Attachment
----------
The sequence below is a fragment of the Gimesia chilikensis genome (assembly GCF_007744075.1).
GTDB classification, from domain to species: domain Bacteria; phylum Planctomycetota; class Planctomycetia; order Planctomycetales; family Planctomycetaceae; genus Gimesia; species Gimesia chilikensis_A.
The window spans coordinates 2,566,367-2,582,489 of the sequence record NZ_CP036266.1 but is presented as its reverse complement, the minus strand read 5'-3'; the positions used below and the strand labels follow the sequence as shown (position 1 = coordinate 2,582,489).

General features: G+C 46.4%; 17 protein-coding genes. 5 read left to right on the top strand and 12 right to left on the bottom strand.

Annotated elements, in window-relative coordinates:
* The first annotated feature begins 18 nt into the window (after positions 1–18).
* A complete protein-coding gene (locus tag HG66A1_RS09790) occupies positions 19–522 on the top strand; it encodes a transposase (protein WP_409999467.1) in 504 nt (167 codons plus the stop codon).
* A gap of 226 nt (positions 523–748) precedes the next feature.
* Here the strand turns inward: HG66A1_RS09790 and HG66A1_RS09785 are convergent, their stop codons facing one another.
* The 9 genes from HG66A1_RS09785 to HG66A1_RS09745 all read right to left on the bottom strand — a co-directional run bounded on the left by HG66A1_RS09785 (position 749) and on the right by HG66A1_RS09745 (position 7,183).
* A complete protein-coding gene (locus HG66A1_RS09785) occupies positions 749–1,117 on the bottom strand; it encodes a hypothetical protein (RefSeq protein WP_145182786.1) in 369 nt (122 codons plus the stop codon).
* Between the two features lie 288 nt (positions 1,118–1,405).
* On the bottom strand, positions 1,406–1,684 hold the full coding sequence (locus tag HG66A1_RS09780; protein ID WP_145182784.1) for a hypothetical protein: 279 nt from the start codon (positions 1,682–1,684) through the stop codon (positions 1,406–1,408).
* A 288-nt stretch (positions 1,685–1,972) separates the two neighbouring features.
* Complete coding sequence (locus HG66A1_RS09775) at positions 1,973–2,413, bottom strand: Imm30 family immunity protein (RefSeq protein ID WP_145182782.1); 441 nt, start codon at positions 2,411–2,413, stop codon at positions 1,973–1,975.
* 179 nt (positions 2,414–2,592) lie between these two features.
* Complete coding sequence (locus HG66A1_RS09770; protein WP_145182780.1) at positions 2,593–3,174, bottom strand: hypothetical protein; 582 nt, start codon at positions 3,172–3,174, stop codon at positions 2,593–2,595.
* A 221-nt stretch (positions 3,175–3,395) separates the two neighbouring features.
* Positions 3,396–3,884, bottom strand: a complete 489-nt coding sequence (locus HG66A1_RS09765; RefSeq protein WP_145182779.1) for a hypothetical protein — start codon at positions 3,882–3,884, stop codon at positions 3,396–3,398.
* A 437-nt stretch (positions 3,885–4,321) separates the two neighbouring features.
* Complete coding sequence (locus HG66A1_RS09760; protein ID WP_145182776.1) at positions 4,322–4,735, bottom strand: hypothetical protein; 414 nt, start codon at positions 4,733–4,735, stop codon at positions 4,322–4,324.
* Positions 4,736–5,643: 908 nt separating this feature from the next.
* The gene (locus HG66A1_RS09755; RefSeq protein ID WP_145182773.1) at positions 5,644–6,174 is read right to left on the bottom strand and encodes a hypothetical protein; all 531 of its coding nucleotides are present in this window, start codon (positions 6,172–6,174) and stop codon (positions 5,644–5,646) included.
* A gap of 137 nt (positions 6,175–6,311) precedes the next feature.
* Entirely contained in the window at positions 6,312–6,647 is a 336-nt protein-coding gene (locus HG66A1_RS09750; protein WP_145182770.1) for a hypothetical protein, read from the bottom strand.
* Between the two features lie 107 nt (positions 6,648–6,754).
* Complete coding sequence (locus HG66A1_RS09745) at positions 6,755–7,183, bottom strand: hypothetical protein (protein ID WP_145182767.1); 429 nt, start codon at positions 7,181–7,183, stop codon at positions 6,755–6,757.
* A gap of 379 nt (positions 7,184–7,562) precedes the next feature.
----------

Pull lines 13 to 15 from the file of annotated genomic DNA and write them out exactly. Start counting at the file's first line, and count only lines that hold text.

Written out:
* On the bottom strand, positions 1,406–1,684 hold the full coding sequence (locus tag HG66A1_RS09780; protein ID WP_145182784.1) for a hypothetical protein: 279 nt from the start codon (positions 1,682–1,684) through the stop codon (positions 1,406–1,408).
* A 288-nt stretch (positions 1,685–1,972) separates the two neighbouring features.
* Complete coding sequence (locus HG66A1_RS09775) at positions 1,973–2,413, bottom strand: Imm30 family immunity protein (RefSeq protein ID WP_145182782.1); 441 nt, start codon at positions 2,411–2,413, stop codon at positions 1,973–1,975.